10 technologies that could revolutionize retail

The retail world is evolving, thanks to these technologies.

Retailers have an arsenal of technology at their disposal that could both improve their customers' shopping experience and save them money by increasing efficiency. Although some of these technologies are still years away from practical use, each is expected to have some impact on the retail world in the coming years.

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Augmented Reality

The ability to lay additional information over streaming video in real time brings countless opportunities to the retail world, from helping shoppers find certain products within a store to helping employees manage inventory. So far, retailers have relied on augmented reality to help customers get a glimpse of their products before buying them. With augmented reality apps, consumers can see what furniture would look like in their homes or what certain apparel might look like on their bodies without ever leaving their homes.

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Google Glass

Augmented reality is much more valuable for shoppers wearing Google's Glass device. As this video shows, Glass could do everything that augmented reality apps do, but make it more convenient by eliminating the need for shoppers to look through a smartphone or tablet. Businesses have already started using Glass internally as well – Virgin Atlantic announced in February that its staff would start wearing Glass to help speed up the check-in process and improve communications between flight attendants and passengers who speak different languages.

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Indoor mapping

Another option to help shoppers find products within a store is indoor mapping. A handful of smartphone apps provide GPS-like capabilities that big box stores can employ, including the ability to search for specific products and find them in the store with turn-by-turn directions.

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Sensors

Internet-connected sensors can help retailers in multiple ways. Sensors can promote certain offers or sales to shoppers when they're near them and send promotions directly to their phones. And sensors embedded on store shelves can monitor stock for each specific item and automatically alert the store's inventory and logistics departments when stock is running low.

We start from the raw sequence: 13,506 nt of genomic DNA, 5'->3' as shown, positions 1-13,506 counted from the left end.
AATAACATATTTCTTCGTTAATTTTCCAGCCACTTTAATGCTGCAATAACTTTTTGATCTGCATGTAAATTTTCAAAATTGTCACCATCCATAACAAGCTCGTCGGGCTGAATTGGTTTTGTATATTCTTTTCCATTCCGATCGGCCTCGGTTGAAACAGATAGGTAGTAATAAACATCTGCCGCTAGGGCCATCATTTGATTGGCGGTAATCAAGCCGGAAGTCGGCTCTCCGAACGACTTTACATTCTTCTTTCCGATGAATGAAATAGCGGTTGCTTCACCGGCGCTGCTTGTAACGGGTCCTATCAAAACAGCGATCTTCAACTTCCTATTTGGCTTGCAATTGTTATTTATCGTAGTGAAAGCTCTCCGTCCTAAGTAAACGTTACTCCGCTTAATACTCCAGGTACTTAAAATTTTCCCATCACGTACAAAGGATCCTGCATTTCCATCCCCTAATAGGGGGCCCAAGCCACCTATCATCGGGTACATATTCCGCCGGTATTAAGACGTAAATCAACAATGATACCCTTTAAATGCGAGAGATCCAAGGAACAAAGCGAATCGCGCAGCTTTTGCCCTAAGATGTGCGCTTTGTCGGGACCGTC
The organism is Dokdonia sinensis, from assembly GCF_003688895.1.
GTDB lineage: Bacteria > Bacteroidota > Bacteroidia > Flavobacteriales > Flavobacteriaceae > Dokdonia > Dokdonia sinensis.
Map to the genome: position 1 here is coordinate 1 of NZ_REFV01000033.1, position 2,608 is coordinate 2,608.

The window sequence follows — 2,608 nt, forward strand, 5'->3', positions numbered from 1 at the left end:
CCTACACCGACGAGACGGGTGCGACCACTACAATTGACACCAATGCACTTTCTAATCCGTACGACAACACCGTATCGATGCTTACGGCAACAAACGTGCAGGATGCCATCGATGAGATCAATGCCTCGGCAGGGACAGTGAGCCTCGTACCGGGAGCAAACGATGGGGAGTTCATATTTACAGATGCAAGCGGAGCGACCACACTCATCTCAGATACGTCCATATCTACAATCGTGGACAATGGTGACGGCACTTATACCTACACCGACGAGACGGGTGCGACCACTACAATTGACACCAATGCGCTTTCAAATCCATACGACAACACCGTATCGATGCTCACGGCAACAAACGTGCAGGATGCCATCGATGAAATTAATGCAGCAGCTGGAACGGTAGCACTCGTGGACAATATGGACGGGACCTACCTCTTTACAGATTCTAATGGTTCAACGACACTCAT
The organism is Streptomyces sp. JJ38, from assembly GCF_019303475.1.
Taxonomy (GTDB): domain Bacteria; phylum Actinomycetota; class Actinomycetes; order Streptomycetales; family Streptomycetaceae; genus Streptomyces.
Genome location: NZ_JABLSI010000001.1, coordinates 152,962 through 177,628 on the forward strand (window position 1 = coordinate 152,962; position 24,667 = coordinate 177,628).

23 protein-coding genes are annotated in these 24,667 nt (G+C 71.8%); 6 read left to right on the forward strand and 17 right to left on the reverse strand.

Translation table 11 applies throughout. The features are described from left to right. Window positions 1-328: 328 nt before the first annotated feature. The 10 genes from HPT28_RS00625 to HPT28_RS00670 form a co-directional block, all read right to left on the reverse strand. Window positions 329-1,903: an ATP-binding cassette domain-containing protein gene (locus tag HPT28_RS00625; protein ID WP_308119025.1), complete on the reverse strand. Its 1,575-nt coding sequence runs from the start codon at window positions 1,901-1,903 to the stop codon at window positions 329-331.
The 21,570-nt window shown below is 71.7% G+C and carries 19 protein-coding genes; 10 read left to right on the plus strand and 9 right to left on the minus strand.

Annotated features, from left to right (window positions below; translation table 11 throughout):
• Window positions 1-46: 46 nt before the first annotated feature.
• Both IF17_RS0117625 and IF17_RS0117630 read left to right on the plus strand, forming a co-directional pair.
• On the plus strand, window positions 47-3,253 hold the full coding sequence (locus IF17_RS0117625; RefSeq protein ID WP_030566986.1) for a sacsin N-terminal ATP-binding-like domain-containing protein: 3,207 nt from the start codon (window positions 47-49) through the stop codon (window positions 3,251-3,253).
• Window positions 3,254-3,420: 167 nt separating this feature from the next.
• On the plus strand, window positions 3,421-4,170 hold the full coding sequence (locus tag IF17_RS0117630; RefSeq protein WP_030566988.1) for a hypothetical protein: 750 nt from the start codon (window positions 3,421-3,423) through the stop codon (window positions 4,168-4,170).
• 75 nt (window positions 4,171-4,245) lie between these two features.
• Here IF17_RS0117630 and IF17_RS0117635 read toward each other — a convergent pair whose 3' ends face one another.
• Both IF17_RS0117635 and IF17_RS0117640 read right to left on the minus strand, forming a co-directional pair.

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3D printing

Retail is one of the industries expected to see the biggest impact from 3D printing. Even though consumer use of 3D printing is still sparse, a handful of services have emerged that offer to print customers’ designs and send them the finished product. Once fully capable 3D printers become affordable enough for consumers to buy, the technology could fundamentally change the way retailers sell products to consumers, not to mention how they handle intellectual property.

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Drones

Speaking of technology that's still far away from mainstream adoption, Amazon CEO Jeff Bezos introduced the idea of drone delivery for small online purchases in a 60 Minutes interview in December. Although Bezos admitted that the project, currently referred to as Amazon Prime Air, may still be as many as seven years away, the idea that drones could deliver certain products within an hour after they've been purchased could have a ripple effect across the entire retail sector.

Big data analytics

The mountain of data retailers have on customers' shopping habits will only get bigger as consumers become more connected. Analytics will become more important, helping retailers sharpen their pricing strategies and create personalized offers for highly specific groups of customers.

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Mobile payments

For consumers, the smartphone may soon replace the traditional wallet. For retailers, consumers' smartphones may actually replace the cash register. Continued growth in mobile payment capabilities could soon blur the lines between online and in-person shopping, enabling customers to pay for their purchases from their mobile devices rather than waiting in line at cash registers.

Videoconferencing

Another retail innovation already touted by Amazon, videoconferencing can help bring customer service efforts to a new level. As Amazon showed in commercials for its Kindle Fire HDX tablet, customers with questions or concerns about a specific product are now able to contact support representatives via video chat. This could be a big help for assembly or tutorials for new products, and could ultimately result in more satisfied and loyal customers.

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Social media

Although retail brands are no strangers to social media, the technology is likely to become far more useful to retailers in the coming years. Last July, Vision Critical released a study that found 40% of 6,000 respondents had purchased a product after saving a social media post where they found it. As payment processing technology improves and consumers become more entrenched in social media, this figure is likely to grow, and retailers will find much more value in social media.